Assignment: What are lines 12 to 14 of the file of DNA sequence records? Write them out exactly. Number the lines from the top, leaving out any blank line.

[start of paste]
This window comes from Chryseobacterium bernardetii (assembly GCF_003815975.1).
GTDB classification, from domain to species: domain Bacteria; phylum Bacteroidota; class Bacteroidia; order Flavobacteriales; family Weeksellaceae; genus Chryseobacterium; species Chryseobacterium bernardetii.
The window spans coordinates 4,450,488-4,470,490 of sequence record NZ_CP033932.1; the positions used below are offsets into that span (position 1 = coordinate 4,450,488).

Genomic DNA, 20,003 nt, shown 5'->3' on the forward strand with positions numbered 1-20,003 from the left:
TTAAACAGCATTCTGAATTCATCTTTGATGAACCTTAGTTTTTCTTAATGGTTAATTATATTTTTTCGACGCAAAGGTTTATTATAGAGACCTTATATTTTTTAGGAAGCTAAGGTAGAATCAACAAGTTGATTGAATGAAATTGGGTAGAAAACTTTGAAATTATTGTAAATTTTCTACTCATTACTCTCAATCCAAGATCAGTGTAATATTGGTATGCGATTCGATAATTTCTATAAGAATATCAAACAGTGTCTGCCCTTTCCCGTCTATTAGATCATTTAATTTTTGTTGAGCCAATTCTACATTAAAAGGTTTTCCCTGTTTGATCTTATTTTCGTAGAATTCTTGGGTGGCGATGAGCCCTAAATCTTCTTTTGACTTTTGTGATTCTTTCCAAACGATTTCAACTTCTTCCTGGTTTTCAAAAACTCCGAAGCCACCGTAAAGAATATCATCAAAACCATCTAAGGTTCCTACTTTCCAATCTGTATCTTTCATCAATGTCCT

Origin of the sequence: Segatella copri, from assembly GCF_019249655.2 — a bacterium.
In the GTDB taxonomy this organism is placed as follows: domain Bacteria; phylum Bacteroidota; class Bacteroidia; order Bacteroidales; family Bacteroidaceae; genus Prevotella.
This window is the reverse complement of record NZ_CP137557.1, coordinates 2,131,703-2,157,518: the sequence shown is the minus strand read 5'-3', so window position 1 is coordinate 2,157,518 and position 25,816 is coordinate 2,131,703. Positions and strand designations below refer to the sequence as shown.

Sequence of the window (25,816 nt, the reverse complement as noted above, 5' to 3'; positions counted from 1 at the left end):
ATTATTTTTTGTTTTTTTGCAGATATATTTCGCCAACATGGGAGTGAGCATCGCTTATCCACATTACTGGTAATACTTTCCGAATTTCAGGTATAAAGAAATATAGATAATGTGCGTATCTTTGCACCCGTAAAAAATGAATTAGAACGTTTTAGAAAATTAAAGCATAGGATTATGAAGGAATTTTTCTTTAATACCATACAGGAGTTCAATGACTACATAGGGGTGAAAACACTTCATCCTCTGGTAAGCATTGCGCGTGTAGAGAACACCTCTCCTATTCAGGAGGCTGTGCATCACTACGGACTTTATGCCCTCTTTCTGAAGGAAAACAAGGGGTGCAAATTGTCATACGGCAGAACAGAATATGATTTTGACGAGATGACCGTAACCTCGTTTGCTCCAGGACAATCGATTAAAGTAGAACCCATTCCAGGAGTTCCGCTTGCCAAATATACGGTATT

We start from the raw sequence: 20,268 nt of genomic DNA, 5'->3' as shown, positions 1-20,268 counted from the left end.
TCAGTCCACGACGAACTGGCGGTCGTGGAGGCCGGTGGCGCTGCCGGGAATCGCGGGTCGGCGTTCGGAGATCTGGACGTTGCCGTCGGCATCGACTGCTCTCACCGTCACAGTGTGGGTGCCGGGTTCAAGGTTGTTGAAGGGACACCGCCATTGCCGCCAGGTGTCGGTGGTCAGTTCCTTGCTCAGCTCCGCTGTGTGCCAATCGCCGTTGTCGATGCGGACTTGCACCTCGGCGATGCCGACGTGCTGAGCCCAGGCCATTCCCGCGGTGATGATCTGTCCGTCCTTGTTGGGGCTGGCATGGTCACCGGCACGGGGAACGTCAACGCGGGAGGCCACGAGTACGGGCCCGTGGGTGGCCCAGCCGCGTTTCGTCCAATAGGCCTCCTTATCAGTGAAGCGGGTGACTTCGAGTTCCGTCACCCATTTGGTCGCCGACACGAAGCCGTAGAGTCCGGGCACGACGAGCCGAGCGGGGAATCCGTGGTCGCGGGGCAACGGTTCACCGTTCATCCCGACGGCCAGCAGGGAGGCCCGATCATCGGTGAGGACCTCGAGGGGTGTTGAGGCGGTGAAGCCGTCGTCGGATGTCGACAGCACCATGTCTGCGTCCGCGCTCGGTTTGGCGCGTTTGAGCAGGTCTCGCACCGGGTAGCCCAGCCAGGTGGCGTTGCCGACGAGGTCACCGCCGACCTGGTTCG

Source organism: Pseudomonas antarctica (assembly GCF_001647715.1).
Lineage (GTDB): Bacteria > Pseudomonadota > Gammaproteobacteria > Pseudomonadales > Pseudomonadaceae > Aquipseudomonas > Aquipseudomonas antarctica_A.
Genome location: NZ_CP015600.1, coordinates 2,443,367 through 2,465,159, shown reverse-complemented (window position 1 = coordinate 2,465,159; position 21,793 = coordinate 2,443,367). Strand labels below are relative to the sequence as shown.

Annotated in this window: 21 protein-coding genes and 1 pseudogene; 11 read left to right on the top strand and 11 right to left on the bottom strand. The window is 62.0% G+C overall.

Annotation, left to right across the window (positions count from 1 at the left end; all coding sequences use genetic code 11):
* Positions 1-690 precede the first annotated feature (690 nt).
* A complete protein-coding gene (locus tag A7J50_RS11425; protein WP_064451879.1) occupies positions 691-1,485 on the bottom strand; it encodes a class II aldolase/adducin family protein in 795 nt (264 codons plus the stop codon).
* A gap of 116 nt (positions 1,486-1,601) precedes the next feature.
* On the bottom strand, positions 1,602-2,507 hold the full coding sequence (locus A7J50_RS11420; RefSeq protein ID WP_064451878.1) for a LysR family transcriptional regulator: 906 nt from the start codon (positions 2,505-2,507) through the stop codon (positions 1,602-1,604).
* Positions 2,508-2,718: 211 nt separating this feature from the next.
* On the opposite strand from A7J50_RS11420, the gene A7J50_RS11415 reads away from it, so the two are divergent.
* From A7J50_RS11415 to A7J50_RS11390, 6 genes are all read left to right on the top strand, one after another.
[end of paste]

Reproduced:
TCAGTCCACGACGAACTGGCGGTCGTGGAGGCCGGTGGCGCTGCCGGGAATCGCGGGTCGGCGTTCGGAGATCTGGACGTTGCCGTCGGCATCGACTGCTCTCACCGTCACAGTGTGGGTGCCGGGTTCAAGGTTGTTGAAGGGACACCGCCATTGCCGCCAGGTGTCGGTGGTCAGTTCCTTGCTCAGCTCCGCTGTGTGCCAATCGCCGTTGTCGATGCGGACTTGCACCTCGGCGATGCCGACGTGCTGAGCCCAGGCCATTCCCGCGGTGATGATCTGTCCGTCCTTGTTGGGGCTGGCATGGTCACCGGCACGGGGAACGTCAACGCGGGAGGCCACGAGTACGGGCCCGTGGGTGGCCCAGCCGCGTTTCGTCCAATAGGCCTCCTTATCAGTGAAGCGGGTGACTTCGAGTTCCGTCACCCATTTGGTCGCCGACACGAAGCCGTAGAGTCCGGGCACGACGAGCCGAGCGGGGAATCCGTGGTCGCGGGGCAACGGTTCACCGTTCATCCCGACGGCCAGCAGGGAGGCCCGATCATCGGTGAGGACCTCGAGGGGTGTTGAGGCGGTGAAGCCGTCGTCGGATGTCGACAGCACCATGTCTGCGTCCGCGCTCGGTTTGGCGCGTTTGAGCAGGTCTCGCACCGGGTAGCCCAGCCAGGTGGCGTTGCCGACGAGGTCACCGCCGACCTGGTTCG

Source organism: Pseudomonas antarctica (assembly GCF_001647715.1).
Lineage (GTDB): Bacteria > Pseudomonadota > Gammaproteobacteria > Pseudomonadales > Pseudomonadaceae > Aquipseudomonas > Aquipseudomonas antarctica_A.